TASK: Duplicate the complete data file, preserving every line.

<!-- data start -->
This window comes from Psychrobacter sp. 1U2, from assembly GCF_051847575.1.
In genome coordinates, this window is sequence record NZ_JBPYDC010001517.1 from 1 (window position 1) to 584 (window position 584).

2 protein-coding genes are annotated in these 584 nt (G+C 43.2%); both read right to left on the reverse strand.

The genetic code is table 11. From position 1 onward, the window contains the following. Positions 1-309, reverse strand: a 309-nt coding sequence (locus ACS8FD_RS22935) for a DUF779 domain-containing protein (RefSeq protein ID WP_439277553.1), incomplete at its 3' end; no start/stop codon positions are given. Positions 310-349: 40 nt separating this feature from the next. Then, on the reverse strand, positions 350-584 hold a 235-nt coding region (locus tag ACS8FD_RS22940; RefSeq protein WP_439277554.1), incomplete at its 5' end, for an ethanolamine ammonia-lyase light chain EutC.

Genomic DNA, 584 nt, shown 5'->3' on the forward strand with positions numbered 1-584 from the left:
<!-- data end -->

This window comes from Psychrobacter sp. 1U2, from assembly GCF_051847575.1.
In genome coordinates, this window is sequence record NZ_JBPYDC010001517.1 from 1 (window position 1) to 584 (window position 584).

2 protein-coding genes are annotated in these 584 nt (G+C 43.2%); both read right to left on the reverse strand.

The genetic code is table 11. From position 1 onward, the window contains the following. Positions 1-309, reverse strand: a 309-nt coding sequence (locus ACS8FD_RS22935) for a DUF779 domain-containing protein (RefSeq protein ID WP_439277553.1), incomplete at its 3' end; no start/stop codon positions are given. Positions 310-349: 40 nt separating this feature from the next. Then, on the reverse strand, positions 350-584 hold a 235-nt coding region (locus tag ACS8FD_RS22940; RefSeq protein WP_439277554.1), incomplete at its 5' end, for an ethanolamine ammonia-lyase light chain EutC.

Genomic DNA, 584 nt, shown 5'->3' on the forward strand with positions numbered 1-584 from the left: